The UN membership according to my knowledge is 193 members. It strikes one as strange that not all members of the UN, in particular the USA, Russia and the People’s Republic of China, permanent members of the UNSC, aren’t parties to Rome Treaty. One would have expected all the five permanent members of the UN top organ to have been the first to be parties to the Statute. They ought to be role models in the maintenance of world peace, adherence to the UN Human Rights Declaration and exemplary as mortal enemies and preventers of crimes of aggression. Permanent members of the UNSC shouldn’t be lagging behind when crucial principles are in the process of implementation!

Do the permanent members of the UNSC believe the fight against these crimes is the prerogative of the  weak, inexperienced and  under-committed members of the UN? If not, why are they not parties to the Statute then?  One particularly finds the US decision to be absolutely inexplicable. The US is currently the sole world superpower. Under the status, she leads the world not only in terms of techno-economic-military prowess, but in terms of morality, as well. Yet it’s the US that shouts loudest when these crimes are committed by the smaller countries; she is ever been quick to wade into the fracas, be it Iraq, Afghanistan, Libya or Syria, with troops, drones and the supply of arms and money to terrorists masquerading as moderate rebels fighting for ‘regime change.’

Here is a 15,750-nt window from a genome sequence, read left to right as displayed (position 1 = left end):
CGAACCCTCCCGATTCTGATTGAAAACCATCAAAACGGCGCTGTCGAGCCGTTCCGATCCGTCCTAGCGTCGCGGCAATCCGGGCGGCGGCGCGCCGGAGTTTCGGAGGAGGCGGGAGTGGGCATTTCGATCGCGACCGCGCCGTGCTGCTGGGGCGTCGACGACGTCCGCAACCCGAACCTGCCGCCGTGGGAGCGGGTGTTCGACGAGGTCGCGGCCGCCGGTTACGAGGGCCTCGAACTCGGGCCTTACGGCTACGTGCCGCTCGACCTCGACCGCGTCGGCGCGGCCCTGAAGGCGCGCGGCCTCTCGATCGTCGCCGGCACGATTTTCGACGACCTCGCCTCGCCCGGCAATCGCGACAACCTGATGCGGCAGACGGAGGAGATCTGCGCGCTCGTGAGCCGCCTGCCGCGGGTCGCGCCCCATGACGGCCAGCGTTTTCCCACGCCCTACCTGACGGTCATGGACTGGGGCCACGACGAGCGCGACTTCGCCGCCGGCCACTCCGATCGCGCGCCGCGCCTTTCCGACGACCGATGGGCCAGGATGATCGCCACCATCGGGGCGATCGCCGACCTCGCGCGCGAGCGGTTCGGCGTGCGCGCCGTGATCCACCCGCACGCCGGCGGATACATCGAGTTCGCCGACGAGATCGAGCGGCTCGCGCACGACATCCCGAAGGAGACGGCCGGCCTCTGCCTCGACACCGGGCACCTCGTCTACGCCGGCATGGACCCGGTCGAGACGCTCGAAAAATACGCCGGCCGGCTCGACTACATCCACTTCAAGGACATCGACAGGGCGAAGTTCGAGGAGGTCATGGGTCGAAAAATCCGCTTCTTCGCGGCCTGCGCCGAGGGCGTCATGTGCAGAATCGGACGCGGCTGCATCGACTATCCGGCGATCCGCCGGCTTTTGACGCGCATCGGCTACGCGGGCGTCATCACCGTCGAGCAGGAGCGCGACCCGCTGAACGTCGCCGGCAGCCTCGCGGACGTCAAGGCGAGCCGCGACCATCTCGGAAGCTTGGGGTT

Let’s leave the US to stew for a while in her double standards, big power stunts and pulling of